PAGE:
For much of my life, I tended toward extremes. I was either super productive, or got nothing done. I was super interested, or could be paid to be interested. All-out effort, or zero effort. I knew this, and just shrugged at it and accepted that was just the way I was.
Fast forward to post-PTSD diagnosis (my diagnosis was the event that allowed me to stop my manic pace for the first time in nearly three years, but once I crashed, I crashed hard), and that approach to life, which didn’t serve me before, is certainly not serving me now. What I was really doing then was balancing extremes. After my car wreck and before I was diagnosed, there was no balance, just the extreme end of staying busy and never stopping. The mindsets and habits that I had developed then led me to do nothing when I wasn’t feeling well, and everything when I was. That really wasn’t doing me much good.
So I’ve learned, slowly, to work through my illness. Some days are really slow, some days not a lot gets done, some days there is no noticeable progress on the to-do lists. But I don’t let it stop me, I don’t give up and I take either small steps or large steps each day, depending on how I’m feeling and what my capacity is.
I no longer shrug at bouncing from extreme to extreme, I purposely regulate it, paying attention to when I can keep going and when I need to pause. I try not to get upset with myself when I struggle or am slow, and I try not to get too jazzed when I am feeling better and can do more. Feeling good tends to get me excited, and then I can go a bit overboard, which often circles back around to not feeling well. I like the rush, but it doesn’t do me a lot of good to chase after it without making sure I have what I need to do that.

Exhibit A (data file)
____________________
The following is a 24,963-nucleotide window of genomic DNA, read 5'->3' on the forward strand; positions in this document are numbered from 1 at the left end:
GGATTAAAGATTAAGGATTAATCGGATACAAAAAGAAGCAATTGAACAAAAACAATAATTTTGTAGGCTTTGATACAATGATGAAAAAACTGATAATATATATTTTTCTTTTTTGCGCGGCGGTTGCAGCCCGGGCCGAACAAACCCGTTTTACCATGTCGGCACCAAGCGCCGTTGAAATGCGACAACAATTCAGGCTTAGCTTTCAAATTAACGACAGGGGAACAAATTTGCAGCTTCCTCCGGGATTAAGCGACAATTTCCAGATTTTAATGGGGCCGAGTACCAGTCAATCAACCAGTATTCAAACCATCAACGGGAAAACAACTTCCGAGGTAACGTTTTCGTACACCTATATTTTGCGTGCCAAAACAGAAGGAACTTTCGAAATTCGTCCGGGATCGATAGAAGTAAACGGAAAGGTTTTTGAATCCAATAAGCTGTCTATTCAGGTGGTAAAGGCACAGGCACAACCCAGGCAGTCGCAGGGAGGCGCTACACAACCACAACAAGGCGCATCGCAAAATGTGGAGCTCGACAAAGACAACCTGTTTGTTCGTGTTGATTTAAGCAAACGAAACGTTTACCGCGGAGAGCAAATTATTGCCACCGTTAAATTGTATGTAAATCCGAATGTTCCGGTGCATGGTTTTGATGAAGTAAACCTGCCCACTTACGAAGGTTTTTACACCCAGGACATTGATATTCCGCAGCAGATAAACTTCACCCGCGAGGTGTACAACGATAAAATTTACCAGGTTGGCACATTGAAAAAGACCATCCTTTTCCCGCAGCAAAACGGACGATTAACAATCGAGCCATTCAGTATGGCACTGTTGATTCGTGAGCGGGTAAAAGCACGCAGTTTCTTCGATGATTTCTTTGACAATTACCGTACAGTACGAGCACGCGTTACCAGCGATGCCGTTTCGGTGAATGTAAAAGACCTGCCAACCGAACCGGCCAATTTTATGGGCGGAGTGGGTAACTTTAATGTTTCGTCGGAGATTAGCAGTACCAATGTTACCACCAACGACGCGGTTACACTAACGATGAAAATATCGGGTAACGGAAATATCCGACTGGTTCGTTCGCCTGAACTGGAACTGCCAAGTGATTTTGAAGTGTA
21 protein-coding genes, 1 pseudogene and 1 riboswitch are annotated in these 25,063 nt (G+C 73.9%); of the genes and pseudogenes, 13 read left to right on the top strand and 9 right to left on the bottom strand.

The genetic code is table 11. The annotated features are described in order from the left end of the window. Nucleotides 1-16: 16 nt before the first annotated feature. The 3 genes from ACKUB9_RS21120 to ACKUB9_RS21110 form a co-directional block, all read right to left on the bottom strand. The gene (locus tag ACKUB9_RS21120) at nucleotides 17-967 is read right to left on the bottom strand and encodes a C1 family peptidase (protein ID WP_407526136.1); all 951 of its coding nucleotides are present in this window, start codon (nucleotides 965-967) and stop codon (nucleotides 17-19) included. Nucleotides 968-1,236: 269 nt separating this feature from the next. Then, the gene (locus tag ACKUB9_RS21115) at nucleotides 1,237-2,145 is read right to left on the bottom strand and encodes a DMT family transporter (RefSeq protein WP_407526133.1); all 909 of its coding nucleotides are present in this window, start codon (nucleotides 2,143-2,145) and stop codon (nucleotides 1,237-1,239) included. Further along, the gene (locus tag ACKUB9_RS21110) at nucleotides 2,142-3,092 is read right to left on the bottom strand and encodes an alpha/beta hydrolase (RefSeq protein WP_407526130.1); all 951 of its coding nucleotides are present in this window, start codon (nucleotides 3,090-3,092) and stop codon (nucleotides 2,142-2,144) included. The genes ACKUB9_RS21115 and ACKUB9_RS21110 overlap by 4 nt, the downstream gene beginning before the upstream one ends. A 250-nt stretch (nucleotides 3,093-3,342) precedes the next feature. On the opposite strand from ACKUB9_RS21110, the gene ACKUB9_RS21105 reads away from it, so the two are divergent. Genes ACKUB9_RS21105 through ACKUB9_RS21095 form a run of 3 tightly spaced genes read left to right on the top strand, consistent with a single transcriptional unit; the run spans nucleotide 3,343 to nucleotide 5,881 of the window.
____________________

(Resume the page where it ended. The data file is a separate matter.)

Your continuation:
It’s been a long process of understanding myself, my past narratives and my current limitations, but as I finished a project this morning that I have completed in the midst of more than a week of dealing with severe symptoms, I’m really proud of myself for taking those hard steps and sticking with the project when before I would have given way to my narrative of extremes. We can change if we want to, we just have to really want to.